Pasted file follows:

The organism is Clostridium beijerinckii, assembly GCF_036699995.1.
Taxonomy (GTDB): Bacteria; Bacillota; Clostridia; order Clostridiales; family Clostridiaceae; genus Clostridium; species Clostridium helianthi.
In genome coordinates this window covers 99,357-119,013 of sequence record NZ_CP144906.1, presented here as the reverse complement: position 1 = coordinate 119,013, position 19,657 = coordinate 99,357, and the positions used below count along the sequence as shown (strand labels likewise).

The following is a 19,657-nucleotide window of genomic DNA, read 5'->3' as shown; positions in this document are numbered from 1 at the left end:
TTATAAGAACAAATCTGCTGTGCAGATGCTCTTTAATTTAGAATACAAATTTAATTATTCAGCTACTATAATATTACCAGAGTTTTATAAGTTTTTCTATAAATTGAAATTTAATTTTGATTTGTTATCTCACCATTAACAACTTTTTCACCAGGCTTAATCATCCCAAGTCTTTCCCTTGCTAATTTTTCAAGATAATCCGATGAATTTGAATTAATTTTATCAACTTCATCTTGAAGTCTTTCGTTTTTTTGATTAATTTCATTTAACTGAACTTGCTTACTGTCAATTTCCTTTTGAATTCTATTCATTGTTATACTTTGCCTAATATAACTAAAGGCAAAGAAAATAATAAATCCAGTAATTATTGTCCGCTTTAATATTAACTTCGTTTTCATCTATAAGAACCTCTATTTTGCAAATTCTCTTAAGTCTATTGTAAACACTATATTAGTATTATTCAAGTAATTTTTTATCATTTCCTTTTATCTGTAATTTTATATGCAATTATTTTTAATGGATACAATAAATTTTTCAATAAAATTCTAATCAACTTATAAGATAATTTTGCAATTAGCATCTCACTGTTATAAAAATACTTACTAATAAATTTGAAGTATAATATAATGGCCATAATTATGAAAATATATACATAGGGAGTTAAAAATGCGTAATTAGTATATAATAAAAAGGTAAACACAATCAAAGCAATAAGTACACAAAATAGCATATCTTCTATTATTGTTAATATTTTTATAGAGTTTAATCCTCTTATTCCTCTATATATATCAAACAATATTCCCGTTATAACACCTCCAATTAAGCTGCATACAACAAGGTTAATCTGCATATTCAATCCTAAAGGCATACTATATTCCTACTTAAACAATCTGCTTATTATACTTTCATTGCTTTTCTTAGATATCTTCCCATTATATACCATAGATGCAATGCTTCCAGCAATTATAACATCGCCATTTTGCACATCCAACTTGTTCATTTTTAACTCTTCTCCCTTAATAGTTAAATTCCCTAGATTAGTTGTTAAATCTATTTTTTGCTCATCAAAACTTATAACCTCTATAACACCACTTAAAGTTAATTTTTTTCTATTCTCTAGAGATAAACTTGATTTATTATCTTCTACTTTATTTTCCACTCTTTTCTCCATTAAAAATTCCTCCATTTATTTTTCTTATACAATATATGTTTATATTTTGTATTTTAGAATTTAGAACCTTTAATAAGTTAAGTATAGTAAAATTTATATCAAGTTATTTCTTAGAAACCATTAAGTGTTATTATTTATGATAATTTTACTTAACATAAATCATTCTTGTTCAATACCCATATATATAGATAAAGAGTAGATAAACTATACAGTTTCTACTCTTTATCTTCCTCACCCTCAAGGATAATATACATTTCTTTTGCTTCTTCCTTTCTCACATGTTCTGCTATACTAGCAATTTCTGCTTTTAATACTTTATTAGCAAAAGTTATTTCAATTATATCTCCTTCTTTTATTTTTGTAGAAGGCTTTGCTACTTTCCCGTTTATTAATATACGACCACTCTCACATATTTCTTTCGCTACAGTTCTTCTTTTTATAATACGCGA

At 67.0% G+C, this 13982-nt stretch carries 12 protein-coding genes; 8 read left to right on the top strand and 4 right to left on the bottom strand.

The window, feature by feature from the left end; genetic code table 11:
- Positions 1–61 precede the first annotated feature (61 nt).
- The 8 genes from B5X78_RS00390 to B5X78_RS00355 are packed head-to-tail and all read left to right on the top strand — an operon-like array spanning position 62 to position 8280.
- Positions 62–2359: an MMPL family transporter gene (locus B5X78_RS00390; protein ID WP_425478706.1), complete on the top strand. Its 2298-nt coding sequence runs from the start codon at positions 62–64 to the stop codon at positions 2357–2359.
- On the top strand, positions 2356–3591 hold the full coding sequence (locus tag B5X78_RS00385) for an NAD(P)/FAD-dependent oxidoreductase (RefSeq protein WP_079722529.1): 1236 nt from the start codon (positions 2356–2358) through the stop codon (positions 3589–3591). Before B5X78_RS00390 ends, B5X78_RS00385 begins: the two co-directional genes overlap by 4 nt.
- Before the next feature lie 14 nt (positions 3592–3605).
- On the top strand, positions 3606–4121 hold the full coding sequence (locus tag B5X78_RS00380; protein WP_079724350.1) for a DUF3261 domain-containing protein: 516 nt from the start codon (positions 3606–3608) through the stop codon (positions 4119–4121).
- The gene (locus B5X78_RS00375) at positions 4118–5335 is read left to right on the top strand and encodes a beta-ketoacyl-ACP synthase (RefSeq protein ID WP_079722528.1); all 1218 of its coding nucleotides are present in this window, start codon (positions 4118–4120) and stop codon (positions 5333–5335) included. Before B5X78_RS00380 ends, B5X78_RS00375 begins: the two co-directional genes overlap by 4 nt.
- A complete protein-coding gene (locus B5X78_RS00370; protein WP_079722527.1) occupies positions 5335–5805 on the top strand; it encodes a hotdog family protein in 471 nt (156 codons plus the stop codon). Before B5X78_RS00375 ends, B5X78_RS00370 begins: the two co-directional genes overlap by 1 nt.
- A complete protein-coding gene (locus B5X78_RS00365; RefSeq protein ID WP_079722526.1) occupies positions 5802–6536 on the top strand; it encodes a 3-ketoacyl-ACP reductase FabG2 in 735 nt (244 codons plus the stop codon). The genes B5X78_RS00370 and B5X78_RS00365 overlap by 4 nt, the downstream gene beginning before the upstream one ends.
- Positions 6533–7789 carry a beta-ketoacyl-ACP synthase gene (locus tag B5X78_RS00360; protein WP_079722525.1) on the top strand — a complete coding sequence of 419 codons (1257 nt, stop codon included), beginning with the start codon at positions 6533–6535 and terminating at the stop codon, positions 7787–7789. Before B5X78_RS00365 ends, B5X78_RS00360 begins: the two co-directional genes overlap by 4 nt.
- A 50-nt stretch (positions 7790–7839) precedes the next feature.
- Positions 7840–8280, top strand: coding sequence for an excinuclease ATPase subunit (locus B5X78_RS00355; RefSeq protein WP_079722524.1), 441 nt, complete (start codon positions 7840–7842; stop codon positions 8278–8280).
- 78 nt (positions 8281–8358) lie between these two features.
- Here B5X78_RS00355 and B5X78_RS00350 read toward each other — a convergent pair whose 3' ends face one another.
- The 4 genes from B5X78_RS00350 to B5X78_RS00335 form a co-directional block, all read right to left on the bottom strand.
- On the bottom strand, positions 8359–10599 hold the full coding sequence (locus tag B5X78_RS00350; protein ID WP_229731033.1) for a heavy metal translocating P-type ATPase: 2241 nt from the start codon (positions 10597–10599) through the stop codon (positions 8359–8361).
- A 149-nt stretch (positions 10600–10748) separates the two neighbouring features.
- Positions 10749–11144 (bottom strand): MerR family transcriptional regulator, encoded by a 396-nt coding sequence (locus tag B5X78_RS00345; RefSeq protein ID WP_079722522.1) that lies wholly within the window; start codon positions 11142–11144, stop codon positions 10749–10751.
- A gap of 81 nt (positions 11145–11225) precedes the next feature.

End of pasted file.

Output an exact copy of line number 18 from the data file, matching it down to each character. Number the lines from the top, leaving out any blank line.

- A 50-nt stretch (positions 7790–7839) precedes the next feature.